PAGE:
“They only met once, but it changed their lives forever.”
S6 artist and curator Gaby Cetrulo is back with some artwork inspired by the essential high school film, The Breakfast Club. Click play to get nostalgic:
I honestly can’t remember the first time I watched The Breakfast Club, but that’s probably because I’ve seen it an embarrassing number of times. Despite being decades old, I remember the John Hughes classic resonating with me as much as any teen dramedy released during my adolescence. Each of the five Brat Pack members resembled so many of my classmates. My high school had its own star athletes, a few rebels, a couple of nonconformists, some princesses, and an abundance brainiacs. I could also find a small piece of myself in every character (except for maybe Emilio Estevez’s jock persona—gym was the only class I should have failed and my abdominal muscles were so atrophied that I couldn’t do a proper sit-up).
But after recently rewatching the film, I was struck by how perfectly their social roles were illustrated through style. Even thirty-two years later, we can identify what sort of clique each character identified with, without needing to hear a single piece of dialogue.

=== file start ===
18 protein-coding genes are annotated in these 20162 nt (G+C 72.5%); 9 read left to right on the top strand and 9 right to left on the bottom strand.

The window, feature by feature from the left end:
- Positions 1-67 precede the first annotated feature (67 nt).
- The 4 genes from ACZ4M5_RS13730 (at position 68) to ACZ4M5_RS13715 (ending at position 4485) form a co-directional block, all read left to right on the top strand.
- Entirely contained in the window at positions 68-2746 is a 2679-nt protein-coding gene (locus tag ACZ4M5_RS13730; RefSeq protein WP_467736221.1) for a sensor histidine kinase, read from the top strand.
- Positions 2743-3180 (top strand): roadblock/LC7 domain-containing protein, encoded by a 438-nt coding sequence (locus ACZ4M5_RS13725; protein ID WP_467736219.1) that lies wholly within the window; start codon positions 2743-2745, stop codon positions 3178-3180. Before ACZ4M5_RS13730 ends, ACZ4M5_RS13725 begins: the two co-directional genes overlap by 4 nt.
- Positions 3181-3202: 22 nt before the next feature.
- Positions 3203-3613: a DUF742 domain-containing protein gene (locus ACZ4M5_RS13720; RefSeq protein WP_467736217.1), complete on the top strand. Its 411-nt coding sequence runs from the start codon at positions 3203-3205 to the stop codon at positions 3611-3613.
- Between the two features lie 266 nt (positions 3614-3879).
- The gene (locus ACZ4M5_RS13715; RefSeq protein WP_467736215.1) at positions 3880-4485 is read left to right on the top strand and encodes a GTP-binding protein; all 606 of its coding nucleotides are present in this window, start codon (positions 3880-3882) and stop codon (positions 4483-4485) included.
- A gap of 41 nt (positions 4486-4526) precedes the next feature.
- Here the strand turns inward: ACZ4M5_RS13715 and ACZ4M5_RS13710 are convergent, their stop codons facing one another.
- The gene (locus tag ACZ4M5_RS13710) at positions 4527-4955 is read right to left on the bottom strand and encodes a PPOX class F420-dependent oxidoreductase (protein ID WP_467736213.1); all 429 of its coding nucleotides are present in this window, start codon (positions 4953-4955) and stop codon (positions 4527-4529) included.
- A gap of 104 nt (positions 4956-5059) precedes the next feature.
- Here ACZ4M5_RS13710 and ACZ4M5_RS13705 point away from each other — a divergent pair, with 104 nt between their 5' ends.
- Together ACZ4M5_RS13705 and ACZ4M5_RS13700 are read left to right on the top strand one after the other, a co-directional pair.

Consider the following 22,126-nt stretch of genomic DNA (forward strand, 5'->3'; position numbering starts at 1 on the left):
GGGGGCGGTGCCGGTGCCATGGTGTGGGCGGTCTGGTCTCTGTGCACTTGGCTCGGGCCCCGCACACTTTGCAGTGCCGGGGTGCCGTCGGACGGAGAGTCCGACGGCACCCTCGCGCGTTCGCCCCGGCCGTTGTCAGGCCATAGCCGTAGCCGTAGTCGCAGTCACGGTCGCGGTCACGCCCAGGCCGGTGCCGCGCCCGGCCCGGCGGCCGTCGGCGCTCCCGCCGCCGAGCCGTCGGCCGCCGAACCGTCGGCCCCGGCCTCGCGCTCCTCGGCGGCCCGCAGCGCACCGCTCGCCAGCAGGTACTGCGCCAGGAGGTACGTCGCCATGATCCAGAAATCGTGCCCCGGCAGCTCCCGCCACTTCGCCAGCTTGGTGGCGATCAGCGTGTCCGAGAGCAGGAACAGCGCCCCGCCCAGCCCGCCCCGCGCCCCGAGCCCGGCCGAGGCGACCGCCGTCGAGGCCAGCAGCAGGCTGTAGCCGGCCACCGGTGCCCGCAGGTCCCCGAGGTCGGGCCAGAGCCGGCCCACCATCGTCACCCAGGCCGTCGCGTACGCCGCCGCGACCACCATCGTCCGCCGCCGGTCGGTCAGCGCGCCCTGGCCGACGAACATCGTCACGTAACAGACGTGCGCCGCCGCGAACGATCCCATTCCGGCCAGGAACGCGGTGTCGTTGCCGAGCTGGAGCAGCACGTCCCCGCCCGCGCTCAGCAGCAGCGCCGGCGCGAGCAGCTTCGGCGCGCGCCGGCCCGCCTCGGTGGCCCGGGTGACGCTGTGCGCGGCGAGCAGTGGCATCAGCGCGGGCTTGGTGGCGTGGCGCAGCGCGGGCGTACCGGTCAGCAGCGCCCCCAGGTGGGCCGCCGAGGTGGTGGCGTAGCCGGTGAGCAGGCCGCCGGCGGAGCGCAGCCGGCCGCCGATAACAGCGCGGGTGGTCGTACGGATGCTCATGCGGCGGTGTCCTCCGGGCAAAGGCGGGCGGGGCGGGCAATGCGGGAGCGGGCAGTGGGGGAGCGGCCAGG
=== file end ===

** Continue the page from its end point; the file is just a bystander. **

In honor of another semester on the horizon, here are five collections inspired by each of the characters who continue to dance to We Are Not Alone in our hearts.
Although nerdy Brian Ralph Johnson was the subject of bullying, I always found him to be the most lovable of the detention crew. And from his simple green sweatshirt to his digital watch, I’d say his back-to-school style is currently the most covetable.
State champion wrestler, Andrew Clark, was used to being the center of attention and made his presence known in bright blue activewear. His look was what I’ve always imagined as standard ‘80s style.
Allison Reynolds was defined by her classmates as an outsider—or, rather, she defined herself as an outsider. Hiding her face behind shaggy hair and the rest of herself in loose-fitting, all-black attire, she showed her classmates that she didn’t want to participate in superficiality.
Pretty and popular Claire Standish positioned herself as the embodiment of cool femininity. Her pastel pink clothing promoted her pristine innocence while her red lipstick hinted at something more.
Between his rivalry with Shermer High’s vice principal and talent for antagonizing his classmates, John Bender earned his reputation as a rebel. But what I remember most about him was how much clothing he wore—a t-shirt, a flannel shirt, a denim jacket, a trench coat, and a pair of biker gloves. The layers were endless.